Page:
This information suggests that groundwater resources may be inferred from large accumulations of sand during moist climate episodes. This involves the down-gradient transport of sand grains toward low areas, where sand was deposited in horizontal laminae. As dry climates set in, the wind mobilised the sand and shaped it into various dune forms. This implies that sand was born by water and sculpted by the wind.
Development of this theory was based on the analysis of satellite images of the eastern Sahara. These data are easily grouped in a Geographic Information System (GIS) to allow superposition and correlation of notable features. This combination results in an ability to suggest a sequence of events in space and time that would explain present features.
Southwest Egypt and Northern Darfur
Two cases to be considered include one in southwest Egypt and another in Northern Darfur. In southwest Egypt, a 300 kilometre flat, sand-covered area straddles the border between southwest Egypt and northwest Sudan. This region is called the Great Salima Sand Sheet, after the Salima Oasis on its eastern border. Morphologically, the area is a depressed basin, covered by sand deposits with a few exposures of solid rocks.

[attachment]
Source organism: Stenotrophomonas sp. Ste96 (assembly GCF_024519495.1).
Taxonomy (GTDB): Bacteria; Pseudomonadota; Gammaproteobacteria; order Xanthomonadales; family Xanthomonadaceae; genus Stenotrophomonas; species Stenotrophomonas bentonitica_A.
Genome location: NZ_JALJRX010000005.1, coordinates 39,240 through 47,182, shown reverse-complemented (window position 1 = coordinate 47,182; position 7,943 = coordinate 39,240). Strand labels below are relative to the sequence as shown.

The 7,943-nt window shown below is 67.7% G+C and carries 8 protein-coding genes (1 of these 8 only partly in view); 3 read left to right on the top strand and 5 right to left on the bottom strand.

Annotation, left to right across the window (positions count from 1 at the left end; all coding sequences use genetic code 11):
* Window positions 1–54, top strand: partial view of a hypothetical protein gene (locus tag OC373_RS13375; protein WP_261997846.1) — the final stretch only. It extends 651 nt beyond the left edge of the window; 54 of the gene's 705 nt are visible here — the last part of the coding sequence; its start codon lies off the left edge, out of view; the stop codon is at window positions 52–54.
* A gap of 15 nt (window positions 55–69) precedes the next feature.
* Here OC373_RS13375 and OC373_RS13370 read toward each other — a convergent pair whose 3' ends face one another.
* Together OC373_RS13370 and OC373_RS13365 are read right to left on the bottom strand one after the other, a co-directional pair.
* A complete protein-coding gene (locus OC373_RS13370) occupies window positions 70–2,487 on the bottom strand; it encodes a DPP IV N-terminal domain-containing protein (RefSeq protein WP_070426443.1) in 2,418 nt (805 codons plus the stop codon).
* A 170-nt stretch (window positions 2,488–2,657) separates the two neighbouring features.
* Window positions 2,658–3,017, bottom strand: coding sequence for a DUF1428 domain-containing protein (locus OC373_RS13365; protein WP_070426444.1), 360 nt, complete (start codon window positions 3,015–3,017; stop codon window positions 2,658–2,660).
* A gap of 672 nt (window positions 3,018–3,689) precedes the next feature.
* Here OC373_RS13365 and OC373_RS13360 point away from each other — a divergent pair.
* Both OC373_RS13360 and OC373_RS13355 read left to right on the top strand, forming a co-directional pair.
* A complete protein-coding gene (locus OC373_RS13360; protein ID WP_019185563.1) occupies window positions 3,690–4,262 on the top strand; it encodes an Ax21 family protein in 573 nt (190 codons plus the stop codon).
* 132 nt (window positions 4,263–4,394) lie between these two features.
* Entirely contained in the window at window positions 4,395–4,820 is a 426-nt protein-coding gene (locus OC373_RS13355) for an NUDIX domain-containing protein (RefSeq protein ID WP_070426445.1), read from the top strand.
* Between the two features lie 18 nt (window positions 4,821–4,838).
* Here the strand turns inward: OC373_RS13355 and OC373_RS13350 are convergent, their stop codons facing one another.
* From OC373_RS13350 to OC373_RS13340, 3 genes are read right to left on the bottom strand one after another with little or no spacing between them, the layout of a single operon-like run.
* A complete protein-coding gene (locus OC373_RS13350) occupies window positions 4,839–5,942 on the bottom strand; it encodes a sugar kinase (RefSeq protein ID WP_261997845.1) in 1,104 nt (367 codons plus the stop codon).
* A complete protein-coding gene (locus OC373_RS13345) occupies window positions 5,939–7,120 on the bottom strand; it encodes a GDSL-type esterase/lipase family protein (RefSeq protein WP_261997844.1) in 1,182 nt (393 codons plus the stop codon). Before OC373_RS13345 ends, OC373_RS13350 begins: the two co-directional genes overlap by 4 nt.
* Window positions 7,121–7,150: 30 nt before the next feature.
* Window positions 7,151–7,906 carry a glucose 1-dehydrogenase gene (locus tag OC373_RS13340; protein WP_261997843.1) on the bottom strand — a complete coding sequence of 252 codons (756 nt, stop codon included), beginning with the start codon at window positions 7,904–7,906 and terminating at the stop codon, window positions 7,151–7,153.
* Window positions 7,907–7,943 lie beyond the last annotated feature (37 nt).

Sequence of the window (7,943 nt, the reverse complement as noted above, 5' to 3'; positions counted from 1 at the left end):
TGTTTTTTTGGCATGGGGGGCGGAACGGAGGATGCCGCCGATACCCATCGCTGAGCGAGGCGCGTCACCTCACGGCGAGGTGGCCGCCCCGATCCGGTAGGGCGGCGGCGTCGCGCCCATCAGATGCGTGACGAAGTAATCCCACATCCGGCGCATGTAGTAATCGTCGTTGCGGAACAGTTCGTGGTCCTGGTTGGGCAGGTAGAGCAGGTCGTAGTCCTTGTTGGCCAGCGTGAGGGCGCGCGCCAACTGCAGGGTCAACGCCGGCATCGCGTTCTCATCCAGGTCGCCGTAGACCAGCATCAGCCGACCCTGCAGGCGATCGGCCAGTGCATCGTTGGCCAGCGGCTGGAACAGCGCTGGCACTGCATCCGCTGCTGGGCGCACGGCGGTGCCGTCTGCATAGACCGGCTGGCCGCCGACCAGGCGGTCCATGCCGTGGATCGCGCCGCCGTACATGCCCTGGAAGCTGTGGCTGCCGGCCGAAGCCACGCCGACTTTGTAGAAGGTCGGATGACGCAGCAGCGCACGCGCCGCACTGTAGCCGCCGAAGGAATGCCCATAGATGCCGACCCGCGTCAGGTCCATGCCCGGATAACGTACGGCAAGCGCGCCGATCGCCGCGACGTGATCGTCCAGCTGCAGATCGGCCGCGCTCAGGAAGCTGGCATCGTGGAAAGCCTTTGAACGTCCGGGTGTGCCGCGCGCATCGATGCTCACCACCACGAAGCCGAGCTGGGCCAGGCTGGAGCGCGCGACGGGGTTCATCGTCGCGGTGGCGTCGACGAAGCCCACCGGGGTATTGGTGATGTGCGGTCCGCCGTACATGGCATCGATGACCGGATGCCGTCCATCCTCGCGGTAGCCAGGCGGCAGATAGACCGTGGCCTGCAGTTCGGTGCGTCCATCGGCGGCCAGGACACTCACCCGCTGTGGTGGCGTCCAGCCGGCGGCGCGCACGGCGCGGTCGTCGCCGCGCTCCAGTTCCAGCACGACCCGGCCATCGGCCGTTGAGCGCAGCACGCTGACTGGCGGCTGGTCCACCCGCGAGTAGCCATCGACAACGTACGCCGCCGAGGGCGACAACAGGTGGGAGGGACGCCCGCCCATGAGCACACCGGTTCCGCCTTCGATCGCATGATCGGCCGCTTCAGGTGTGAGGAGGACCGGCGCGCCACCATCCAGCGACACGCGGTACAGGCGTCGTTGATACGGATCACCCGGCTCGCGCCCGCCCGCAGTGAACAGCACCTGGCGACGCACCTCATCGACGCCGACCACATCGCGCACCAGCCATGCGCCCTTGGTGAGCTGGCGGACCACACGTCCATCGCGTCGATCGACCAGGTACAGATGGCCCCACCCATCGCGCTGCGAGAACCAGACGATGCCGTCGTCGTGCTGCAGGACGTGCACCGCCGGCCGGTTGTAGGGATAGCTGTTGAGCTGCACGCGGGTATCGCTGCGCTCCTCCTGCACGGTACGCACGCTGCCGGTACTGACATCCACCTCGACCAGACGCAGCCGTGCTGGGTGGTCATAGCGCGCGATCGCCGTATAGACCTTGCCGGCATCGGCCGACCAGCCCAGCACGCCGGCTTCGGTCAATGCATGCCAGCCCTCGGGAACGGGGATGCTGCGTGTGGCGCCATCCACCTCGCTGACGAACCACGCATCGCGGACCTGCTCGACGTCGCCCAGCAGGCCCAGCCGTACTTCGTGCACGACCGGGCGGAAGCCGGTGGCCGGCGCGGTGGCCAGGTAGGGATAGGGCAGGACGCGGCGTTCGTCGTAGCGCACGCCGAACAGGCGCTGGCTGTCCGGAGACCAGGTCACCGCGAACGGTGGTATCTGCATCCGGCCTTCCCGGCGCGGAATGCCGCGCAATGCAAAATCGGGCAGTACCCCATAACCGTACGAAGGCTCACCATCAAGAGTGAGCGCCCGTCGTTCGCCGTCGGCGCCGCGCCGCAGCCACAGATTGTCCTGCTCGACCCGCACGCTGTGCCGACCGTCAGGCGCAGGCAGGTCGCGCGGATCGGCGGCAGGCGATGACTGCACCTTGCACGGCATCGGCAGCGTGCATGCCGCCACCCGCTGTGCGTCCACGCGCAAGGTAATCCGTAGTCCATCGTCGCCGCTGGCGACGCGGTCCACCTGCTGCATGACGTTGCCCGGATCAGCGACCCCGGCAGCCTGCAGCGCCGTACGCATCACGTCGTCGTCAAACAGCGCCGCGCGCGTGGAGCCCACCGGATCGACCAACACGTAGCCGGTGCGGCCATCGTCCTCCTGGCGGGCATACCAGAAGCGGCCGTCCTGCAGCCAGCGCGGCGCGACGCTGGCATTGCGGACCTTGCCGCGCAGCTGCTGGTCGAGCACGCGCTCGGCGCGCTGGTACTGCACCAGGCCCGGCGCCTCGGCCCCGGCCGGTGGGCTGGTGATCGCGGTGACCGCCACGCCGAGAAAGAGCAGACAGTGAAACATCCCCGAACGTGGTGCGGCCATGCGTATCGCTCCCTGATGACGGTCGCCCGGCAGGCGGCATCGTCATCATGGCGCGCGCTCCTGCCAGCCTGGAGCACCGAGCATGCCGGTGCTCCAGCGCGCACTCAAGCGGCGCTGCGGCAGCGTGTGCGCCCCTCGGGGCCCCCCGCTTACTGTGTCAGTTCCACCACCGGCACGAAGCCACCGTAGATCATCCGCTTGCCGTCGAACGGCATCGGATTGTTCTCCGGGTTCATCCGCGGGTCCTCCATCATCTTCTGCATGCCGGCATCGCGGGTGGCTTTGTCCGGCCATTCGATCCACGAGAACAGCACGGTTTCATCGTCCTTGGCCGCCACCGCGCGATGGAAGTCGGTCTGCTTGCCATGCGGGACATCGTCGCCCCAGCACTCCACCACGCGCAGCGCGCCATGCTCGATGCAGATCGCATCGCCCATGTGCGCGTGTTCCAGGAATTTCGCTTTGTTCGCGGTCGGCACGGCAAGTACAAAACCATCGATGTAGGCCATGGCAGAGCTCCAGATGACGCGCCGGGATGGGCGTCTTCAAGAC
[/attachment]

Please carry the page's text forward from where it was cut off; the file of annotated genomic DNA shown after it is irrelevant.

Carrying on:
Radar images revealed the courses of five rivers and streams leading to it from highlands to the west and southwest. I interpreted this setting to indicate groundwater accumulation in its eastern, lower-most area. Hence, the government of Egypt in 1995 drilled exploratory wells. The wells were monitored for five years to assure the presence of large amounts of groundwater.